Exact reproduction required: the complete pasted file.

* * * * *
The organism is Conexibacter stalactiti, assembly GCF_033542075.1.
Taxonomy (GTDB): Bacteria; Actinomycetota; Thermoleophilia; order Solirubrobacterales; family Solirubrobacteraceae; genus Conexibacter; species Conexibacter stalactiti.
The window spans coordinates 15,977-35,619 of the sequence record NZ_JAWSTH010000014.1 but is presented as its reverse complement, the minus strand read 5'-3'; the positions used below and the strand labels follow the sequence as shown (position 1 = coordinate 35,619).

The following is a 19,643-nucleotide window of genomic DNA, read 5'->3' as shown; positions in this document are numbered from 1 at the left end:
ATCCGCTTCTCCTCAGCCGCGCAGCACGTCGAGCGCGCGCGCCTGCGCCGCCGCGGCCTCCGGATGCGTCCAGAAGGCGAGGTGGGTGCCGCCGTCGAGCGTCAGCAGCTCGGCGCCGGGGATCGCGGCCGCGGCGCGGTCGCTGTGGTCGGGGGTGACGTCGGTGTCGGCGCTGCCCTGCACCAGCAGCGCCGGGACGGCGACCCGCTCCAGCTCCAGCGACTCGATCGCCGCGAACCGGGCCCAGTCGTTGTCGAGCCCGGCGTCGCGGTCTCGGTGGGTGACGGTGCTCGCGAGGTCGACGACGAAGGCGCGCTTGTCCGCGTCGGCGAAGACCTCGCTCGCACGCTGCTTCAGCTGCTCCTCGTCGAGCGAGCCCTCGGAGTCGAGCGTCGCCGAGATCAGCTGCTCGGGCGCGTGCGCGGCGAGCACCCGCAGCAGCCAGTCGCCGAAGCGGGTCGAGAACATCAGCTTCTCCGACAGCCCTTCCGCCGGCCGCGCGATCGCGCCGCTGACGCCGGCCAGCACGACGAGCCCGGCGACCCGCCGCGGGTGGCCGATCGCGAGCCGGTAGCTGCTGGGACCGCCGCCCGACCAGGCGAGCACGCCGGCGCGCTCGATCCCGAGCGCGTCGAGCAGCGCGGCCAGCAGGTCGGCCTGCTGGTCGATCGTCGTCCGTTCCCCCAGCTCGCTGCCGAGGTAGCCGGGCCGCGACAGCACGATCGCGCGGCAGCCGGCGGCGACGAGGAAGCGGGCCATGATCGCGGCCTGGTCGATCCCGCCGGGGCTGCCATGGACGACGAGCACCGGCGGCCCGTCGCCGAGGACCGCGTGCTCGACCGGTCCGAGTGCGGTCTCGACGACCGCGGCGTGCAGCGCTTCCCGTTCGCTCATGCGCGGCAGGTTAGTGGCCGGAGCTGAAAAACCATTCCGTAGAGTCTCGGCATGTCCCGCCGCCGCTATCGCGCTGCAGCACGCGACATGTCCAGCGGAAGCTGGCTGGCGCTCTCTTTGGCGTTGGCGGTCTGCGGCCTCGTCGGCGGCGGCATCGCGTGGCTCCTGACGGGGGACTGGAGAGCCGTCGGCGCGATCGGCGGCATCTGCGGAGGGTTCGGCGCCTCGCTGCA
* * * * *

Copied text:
The organism is Conexibacter stalactiti, assembly GCF_033542075.1.
Taxonomy (GTDB): Bacteria; Actinomycetota; Thermoleophilia; order Solirubrobacterales; family Solirubrobacteraceae; genus Conexibacter; species Conexibacter stalactiti.
The window spans coordinates 15,977-35,619 of the sequence record NZ_JAWSTH010000014.1 but is presented as its reverse complement, the minus strand read 5'-3'; the positions used below and the strand labels follow the sequence as shown (position 1 = coordinate 35,619).

The following is a 19,643-nucleotide window of genomic DNA, read 5'->3' as shown; positions in this document are numbered from 1 at the left end:
ATCCGCTTCTCCTCAGCCGCGCAGCACGTCGAGCGCGCGCGCCTGCGCCGCCGCGGCCTCCGGATGCGTCCAGAAGGCGAGGTGGGTGCCGCCGTCGAGCGTCAGCAGCTCGGCGCCGGGGATCGCGGCCGCGGCGCGGTCGCTGTGGTCGGGGGTGACGTCGGTGTCGGCGCTGCCCTGCACCAGCAGCGCCGGGACGGCGACCCGCTCCAGCTCCAGCGACTCGATCGCCGCGAACCGGGCCCAGTCGTTGTCGAGCCCGGCGTCGCGGTCTCGGTGGGTGACGGTGCTCGCGAGGTCGACGACGAAGGCGCGCTTGTCCGCGTCGGCGAAGACCTCGCTCGCACGCTGCTTCAGCTGCTCCTCGTCGAGCGAGCCCTCGGAGTCGAGCGTCGCCGAGATCAGCTGCTCGGGCGCGTGCGCGGCGAGCACCCGCAGCAGCCAGTCGCCGAAGCGGGTCGAGAACATCAGCTTCTCCGACAGCCCTTCCGCCGGCCGCGCGATCGCGCCGCTGACGCCGGCCAGCACGACGAGCCCGGCGACCCGCCGCGGGTGGCCGATCGCGAGCCGGTAGCTGCTGGGACCGCCGCCCGACCAGGCGAGCACGCCGGCGCGCTCGATCCCGAGCGCGTCGAGCAGCGCGGCCAGCAGGTCGGCCTGCTGGTCGATCGTCGTCCGTTCCCCCAGCTCGCTGCCGAGGTAGCCGGGCCGCGACAGCACGATCGCGCGGCAGCCGGCGGCGACGAGGAAGCGGGCCATGATCGCGGCCTGGTCGATCCCGCCGGGGCTGCCATGGACGACGAGCACCGGCGGCCCGTCGCCGAGGACCGCGTGCTCGACCGGTCCGAGTGCGGTCTCGACGACCGCGGCGTGCAGCGCTTCCCGTTCGCTCATGCGCGGCAGGTTAGTGGCCGGAGCTGAAAAACCATTCCGTAGAGTCTCGGCATGTCCCGCCGCCGCTATCGCGCTGCAGCACGCGACATGTCCAGCGGAAGCTGGCTGGCGCTCTCTTTGGCGTTGGCGGTCTGCGGCCTCGTCGGCGGCGGCATCGCGTGGCTCCTGACGGGGGACTGGAGAGCCGTCGGCGCGATCGGCGGCATCTGCGGAGGGTTCGGCGCCTCGCTGCA